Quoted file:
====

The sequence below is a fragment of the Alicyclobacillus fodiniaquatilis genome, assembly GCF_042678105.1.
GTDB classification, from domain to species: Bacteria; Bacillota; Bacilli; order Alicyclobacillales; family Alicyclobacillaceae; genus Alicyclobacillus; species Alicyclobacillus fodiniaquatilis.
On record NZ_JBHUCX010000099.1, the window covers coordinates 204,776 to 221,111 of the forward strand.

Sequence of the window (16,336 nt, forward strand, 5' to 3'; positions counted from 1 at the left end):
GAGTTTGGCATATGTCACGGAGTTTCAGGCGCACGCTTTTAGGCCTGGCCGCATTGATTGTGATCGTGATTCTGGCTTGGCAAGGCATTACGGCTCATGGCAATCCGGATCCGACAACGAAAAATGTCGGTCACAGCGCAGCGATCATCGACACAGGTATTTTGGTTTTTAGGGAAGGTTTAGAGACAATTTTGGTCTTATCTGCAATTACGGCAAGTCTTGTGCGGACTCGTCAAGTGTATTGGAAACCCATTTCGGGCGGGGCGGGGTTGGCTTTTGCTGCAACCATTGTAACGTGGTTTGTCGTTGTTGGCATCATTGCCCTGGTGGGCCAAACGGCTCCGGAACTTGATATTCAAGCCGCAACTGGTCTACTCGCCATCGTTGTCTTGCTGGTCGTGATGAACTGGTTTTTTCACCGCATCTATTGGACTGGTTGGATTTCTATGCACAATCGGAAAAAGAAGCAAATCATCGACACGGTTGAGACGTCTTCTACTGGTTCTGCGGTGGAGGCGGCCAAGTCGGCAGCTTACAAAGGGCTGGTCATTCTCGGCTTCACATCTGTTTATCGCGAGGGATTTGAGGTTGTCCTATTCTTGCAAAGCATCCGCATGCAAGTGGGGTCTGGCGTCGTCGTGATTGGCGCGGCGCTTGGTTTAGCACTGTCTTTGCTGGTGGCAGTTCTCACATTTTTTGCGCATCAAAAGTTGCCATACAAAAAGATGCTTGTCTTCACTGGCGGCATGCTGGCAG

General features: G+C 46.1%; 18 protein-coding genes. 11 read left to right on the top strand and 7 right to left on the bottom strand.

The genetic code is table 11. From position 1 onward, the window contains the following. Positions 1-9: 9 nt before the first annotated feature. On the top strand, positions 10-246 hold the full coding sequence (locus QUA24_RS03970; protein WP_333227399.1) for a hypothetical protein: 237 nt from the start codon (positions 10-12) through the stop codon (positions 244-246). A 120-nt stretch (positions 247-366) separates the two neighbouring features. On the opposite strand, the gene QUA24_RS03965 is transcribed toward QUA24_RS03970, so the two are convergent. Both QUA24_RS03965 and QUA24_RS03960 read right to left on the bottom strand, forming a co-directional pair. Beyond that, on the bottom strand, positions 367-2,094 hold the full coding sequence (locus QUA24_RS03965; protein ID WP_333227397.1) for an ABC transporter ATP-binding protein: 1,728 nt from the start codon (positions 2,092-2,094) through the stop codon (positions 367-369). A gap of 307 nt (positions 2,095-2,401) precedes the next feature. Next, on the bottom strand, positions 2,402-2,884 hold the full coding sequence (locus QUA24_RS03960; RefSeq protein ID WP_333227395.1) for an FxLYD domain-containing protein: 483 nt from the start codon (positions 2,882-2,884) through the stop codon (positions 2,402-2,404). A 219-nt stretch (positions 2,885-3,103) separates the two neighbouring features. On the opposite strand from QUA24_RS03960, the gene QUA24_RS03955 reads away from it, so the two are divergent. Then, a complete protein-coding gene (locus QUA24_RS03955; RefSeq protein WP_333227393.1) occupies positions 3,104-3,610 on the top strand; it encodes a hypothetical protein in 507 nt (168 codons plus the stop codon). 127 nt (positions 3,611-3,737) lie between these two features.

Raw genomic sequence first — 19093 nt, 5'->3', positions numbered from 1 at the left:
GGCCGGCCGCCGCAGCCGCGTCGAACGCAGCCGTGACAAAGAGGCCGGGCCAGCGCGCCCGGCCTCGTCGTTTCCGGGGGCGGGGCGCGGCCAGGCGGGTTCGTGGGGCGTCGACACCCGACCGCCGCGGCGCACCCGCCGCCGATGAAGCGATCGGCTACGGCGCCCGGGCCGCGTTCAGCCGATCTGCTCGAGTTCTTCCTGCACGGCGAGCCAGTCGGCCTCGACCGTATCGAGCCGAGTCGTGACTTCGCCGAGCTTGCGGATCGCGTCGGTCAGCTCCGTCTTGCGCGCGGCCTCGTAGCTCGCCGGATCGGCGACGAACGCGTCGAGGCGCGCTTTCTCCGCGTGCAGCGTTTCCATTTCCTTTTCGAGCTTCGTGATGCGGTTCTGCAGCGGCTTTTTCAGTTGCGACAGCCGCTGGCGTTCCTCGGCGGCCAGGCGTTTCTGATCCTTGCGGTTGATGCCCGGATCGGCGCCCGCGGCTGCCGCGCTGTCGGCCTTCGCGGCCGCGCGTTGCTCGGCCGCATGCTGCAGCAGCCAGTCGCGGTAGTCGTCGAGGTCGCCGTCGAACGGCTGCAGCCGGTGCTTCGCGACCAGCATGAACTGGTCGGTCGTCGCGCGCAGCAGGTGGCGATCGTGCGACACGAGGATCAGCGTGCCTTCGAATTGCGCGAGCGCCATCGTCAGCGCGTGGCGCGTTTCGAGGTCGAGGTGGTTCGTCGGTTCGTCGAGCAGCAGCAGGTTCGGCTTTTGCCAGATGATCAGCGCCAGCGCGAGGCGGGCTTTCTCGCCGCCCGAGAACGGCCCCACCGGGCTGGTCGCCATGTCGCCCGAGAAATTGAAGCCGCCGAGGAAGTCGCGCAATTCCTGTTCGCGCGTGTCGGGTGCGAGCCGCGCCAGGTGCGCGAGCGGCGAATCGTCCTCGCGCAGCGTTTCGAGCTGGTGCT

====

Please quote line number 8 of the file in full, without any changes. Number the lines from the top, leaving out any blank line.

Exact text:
Raw genomic sequence first — 19093 nt, 5'->3', positions numbered from 1 at the left: